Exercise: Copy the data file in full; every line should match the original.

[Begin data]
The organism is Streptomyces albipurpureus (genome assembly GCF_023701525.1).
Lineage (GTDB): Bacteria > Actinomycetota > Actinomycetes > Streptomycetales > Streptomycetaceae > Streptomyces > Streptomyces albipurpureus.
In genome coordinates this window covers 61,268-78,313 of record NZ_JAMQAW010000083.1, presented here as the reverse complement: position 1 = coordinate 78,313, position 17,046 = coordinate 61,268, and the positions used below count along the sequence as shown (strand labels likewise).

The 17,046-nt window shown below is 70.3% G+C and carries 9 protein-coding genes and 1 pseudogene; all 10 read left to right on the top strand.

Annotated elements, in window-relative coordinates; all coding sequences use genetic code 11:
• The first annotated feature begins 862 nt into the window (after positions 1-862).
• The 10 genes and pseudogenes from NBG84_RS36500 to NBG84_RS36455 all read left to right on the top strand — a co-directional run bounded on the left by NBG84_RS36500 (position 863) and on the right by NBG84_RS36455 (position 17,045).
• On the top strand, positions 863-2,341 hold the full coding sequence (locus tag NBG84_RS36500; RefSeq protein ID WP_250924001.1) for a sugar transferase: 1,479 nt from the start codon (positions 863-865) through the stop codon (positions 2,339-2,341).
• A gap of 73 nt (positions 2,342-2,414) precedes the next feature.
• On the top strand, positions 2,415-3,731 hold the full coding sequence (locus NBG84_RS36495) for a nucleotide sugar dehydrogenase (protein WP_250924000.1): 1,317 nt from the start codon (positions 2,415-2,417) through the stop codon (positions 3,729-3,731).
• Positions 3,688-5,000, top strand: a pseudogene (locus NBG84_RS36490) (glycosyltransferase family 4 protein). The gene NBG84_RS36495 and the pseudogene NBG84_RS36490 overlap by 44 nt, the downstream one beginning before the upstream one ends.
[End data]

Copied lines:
The organism is Streptomyces albipurpureus (genome assembly GCF_023701525.1).
Lineage (GTDB): Bacteria > Actinomycetota > Actinomycetes > Streptomycetales > Streptomycetaceae > Streptomyces > Streptomyces albipurpureus.
In genome coordinates this window covers 61,268-78,313 of record NZ_JAMQAW010000083.1, presented here as the reverse complement: position 1 = coordinate 78,313, position 17,046 = coordinate 61,268, and the positions used below count along the sequence as shown (strand labels likewise).

The 17,046-nt window shown below is 70.3% G+C and carries 9 protein-coding genes and 1 pseudogene; all 10 read left to right on the top strand.

Annotated elements, in window-relative coordinates; all coding sequences use genetic code 11:
• The first annotated feature begins 862 nt into the window (after positions 1-862).
• The 10 genes and pseudogenes from NBG84_RS36500 to NBG84_RS36455 all read left to right on the top strand — a co-directional run bounded on the left by NBG84_RS36500 (position 863) and on the right by NBG84_RS36455 (position 17,045).
• On the top strand, positions 863-2,341 hold the full coding sequence (locus tag NBG84_RS36500; RefSeq protein ID WP_250924001.1) for a sugar transferase: 1,479 nt from the start codon (positions 863-865) through the stop codon (positions 2,339-2,341).
• A gap of 73 nt (positions 2,342-2,414) precedes the next feature.
• On the top strand, positions 2,415-3,731 hold the full coding sequence (locus NBG84_RS36495) for a nucleotide sugar dehydrogenase (protein WP_250924000.1): 1,317 nt from the start codon (positions 2,415-2,417) through the stop codon (positions 3,729-3,731).
• Positions 3,688-5,000, top strand: a pseudogene (locus NBG84_RS36490) (glycosyltransferase family 4 protein). The gene NBG84_RS36495 and the pseudogene NBG84_RS36490 overlap by 44 nt, the downstream one beginning before the upstream one ends.